Rouge et Noir No. 6 Long

This pen is from the personal collection of Joudenali. Watch out for reviews of truly rare pens from his treasure chest!

It all began with the first line of pens developed by Simplo Filler Pen Co. in 1908 branded "Rouge et Noir" (ReN). This was before the line of pens branded "Montblanc" was released by the company in 1914. The company chose the French-sounding name of ReN to make it an aspirational product to its European clients. I am assuming that French culture was perceived as sophisticated and elite at the time. But, once World War I started, Germany's hostility towards France did not allow the sale of products affiliated with the country. So, the "Rouge et Noir" was rebranded to "Rotkäppchen" (Red Riding Hood) for a brief period of time! Here is an example of a Rotkäppchen (link). The ReN was still sold under its original name, but only in Italy and other markets till 1923. 

The initial ReN designs did not have the star logo as it was only trademarked in 1913. So, the early ReN had just a full red cap top, as seen in a catalogue from c. 1912. This catalogue also shows size "VIII" as the largest size in the lineup. Other advertisements show the ReN with the red star in c.1914. Considering this, we can say that the No. 6 ReN with the red star was made sometime between 1914-1923. After 1923, the No. 6 continued production but under the 'Montblanc' brand name with the white cap star (see red marbled version - link and plain black version - link). With regard to dating the pen we have pictured here though, I'd say it was made in Hamburg between 1916-23 because the earlier models had horizontal knurling on the cap top and bottom (example here -> link), amongst other features.

In terms of size, the No. 6 Long is large with a closed length of 14cm. We know there was a No. 12 ReN (link) and we have examples of the ReN in an OO 'baby' size too. So, even though I don't have catalogues that show the entire range of red star ReN pens, I think its a reasonable hypothesis that they must have been available in the same sizes as the white star Montblanc safety range that followed it - "baby" OO, No. O, No 1 No. 2, No. 4, No. 6, No. 7, No. 8, and No. 12. Also, we know that the ReN did come in 'long' and 'short' sizes for some of its models. 

Our No. 6 Long has a period-correct early No. 6 nib in 14c gold with "trademark" imprinted on its sides. 

One special characteristic of this pen is its beautiful and uncommon clip. These pens were not originally sold with clips, they were accommodations that customers could purchase along with the pen if desired. Different kinds of clips are found on the early safety pens. Click on these links for examples - No. 6 mottled red (link), No. 12 mottled red (link), No. 314 (link).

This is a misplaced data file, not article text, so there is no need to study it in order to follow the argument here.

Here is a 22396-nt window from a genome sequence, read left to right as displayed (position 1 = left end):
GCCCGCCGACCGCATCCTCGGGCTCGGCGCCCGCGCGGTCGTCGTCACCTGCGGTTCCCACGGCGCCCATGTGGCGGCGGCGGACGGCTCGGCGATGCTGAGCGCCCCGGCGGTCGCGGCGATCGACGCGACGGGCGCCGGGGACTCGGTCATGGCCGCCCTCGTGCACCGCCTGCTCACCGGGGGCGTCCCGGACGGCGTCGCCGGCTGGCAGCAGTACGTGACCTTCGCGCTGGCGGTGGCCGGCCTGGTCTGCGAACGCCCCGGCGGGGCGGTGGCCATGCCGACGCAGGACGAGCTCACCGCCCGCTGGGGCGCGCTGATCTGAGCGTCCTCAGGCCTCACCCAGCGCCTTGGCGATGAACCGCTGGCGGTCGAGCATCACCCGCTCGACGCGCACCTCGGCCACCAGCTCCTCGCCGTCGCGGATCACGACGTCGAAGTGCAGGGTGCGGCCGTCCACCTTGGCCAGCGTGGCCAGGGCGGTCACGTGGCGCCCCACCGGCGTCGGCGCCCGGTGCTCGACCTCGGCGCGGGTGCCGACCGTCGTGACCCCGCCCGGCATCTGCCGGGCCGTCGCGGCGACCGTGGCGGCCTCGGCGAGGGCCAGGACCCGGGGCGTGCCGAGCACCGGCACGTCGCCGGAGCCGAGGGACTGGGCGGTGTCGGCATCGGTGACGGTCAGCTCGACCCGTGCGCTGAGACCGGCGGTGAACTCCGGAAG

MB's safety pens have a pin inside the cap which ensures that if the user forgets to screw back the nib into the barrel before capping the pen then it will push the nib in first - preventing any damage that might otherwise have been caused to it by being pushed against the inner top of the cap. This function is explained in an old 1936 catalogue - see pic.

Safety fillers are a wonderfully intelligent filling system if you ask me! The nib unit rests inside the barrel when the pen is capped. After uncapping, a turning knob at the bottom of the barrel forces the inner shaft holding the feed and nib to extend and expose the nib from the section of the barrel. As it extends, the nib unit locks its collar against the section so that no ink can flow out of the barrel. This made it "safe" from ink leaks. And, because of the fact that the nib unit is always submerged in ink, this pen was advertised as never suffering from hard starts!

The video here shows the workings of a Montblanc safety mechanism from a tier-3 pen made in the 1930s. The barrel was custom made for me by Francis Goossens, and it allows us to see exactly how the helix rod and nib unit engage with each other and create a seal with the section when extended, also allowing us to visualize how the nib unit sits in ink and is thereby primed at all times and ready for writing.

For bibliography, see Resources page -->link

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